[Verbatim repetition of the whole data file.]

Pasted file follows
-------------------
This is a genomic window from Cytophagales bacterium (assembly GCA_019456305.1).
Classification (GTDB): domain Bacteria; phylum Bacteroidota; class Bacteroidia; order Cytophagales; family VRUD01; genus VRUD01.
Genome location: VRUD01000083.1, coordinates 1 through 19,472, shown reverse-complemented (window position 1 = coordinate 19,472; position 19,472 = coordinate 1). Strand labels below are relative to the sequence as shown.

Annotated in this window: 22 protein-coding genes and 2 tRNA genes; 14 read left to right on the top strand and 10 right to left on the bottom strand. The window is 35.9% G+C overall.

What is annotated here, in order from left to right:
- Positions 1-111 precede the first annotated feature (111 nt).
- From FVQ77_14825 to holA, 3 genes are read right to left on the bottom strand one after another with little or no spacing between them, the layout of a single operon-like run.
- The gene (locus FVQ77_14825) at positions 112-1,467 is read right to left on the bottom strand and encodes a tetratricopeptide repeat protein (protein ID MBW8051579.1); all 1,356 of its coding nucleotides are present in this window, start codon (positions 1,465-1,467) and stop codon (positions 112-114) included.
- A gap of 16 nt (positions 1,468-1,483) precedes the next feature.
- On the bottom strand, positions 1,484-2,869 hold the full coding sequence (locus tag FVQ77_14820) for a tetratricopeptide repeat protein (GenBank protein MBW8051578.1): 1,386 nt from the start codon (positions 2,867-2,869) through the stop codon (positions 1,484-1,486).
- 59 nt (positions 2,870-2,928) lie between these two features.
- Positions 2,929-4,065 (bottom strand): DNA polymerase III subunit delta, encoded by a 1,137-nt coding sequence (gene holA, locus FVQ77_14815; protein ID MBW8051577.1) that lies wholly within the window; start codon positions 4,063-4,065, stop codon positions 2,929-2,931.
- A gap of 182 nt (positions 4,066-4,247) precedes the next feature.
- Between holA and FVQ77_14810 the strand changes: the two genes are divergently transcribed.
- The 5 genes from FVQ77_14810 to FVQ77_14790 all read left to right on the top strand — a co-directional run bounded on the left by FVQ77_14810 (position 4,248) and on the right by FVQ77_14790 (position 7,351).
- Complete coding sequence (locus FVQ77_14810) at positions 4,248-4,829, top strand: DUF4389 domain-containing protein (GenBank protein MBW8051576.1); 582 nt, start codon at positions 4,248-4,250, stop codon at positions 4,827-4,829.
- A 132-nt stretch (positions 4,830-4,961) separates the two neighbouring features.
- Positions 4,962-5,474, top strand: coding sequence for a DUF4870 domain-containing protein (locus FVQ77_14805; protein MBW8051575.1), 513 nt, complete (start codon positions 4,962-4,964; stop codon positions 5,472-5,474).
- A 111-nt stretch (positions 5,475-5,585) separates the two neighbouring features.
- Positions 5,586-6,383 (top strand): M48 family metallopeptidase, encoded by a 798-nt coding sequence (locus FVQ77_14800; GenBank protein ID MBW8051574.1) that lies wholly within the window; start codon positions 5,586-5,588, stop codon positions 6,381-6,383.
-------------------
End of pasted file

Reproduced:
This is a genomic window from Cytophagales bacterium (assembly GCA_019456305.1).
Classification (GTDB): domain Bacteria; phylum Bacteroidota; class Bacteroidia; order Cytophagales; family VRUD01; genus VRUD01.
Genome location: VRUD01000083.1, coordinates 1 through 19,472, shown reverse-complemented (window position 1 = coordinate 19,472; position 19,472 = coordinate 1). Strand labels below are relative to the sequence as shown.

Annotated in this window: 22 protein-coding genes and 2 tRNA genes; 14 read left to right on the top strand and 10 right to left on the bottom strand. The window is 35.9% G+C overall.

What is annotated here, in order from left to right:
- Positions 1-111 precede the first annotated feature (111 nt).
- From FVQ77_14825 to holA, 3 genes are read right to left on the bottom strand one after another with little or no spacing between them, the layout of a single operon-like run.
- The gene (locus FVQ77_14825) at positions 112-1,467 is read right to left on the bottom strand and encodes a tetratricopeptide repeat protein (protein ID MBW8051579.1); all 1,356 of its coding nucleotides are present in this window, start codon (positions 1,465-1,467) and stop codon (positions 112-114) included.
- A gap of 16 nt (positions 1,468-1,483) precedes the next feature.
- On the bottom strand, positions 1,484-2,869 hold the full coding sequence (locus tag FVQ77_14820) for a tetratricopeptide repeat protein (GenBank protein MBW8051578.1): 1,386 nt from the start codon (positions 2,867-2,869) through the stop codon (positions 1,484-1,486).
- 59 nt (positions 2,870-2,928) lie between these two features.
- Positions 2,929-4,065 (bottom strand): DNA polymerase III subunit delta, encoded by a 1,137-nt coding sequence (gene holA, locus FVQ77_14815; protein ID MBW8051577.1) that lies wholly within the window; start codon positions 4,063-4,065, stop codon positions 2,929-2,931.
- A gap of 182 nt (positions 4,066-4,247) precedes the next feature.
- Between holA and FVQ77_14810 the strand changes: the two genes are divergently transcribed.
- The 5 genes from FVQ77_14810 to FVQ77_14790 all read left to right on the top strand — a co-directional run bounded on the left by FVQ77_14810 (position 4,248) and on the right by FVQ77_14790 (position 7,351).
- Complete coding sequence (locus FVQ77_14810) at positions 4,248-4,829, top strand: DUF4389 domain-containing protein (GenBank protein MBW8051576.1); 582 nt, start codon at positions 4,248-4,250, stop codon at positions 4,827-4,829.
- A 132-nt stretch (positions 4,830-4,961) separates the two neighbouring features.
- Positions 4,962-5,474, top strand: coding sequence for a DUF4870 domain-containing protein (locus FVQ77_14805; protein MBW8051575.1), 513 nt, complete (start codon positions 4,962-4,964; stop codon positions 5,472-5,474).
- A 111-nt stretch (positions 5,475-5,585) separates the two neighbouring features.
- Positions 5,586-6,383 (top strand): M48 family metallopeptidase, encoded by a 798-nt coding sequence (locus FVQ77_14800; GenBank protein ID MBW8051574.1) that lies wholly within the window; start codon positions 5,586-5,588, stop codon positions 6,381-6,383.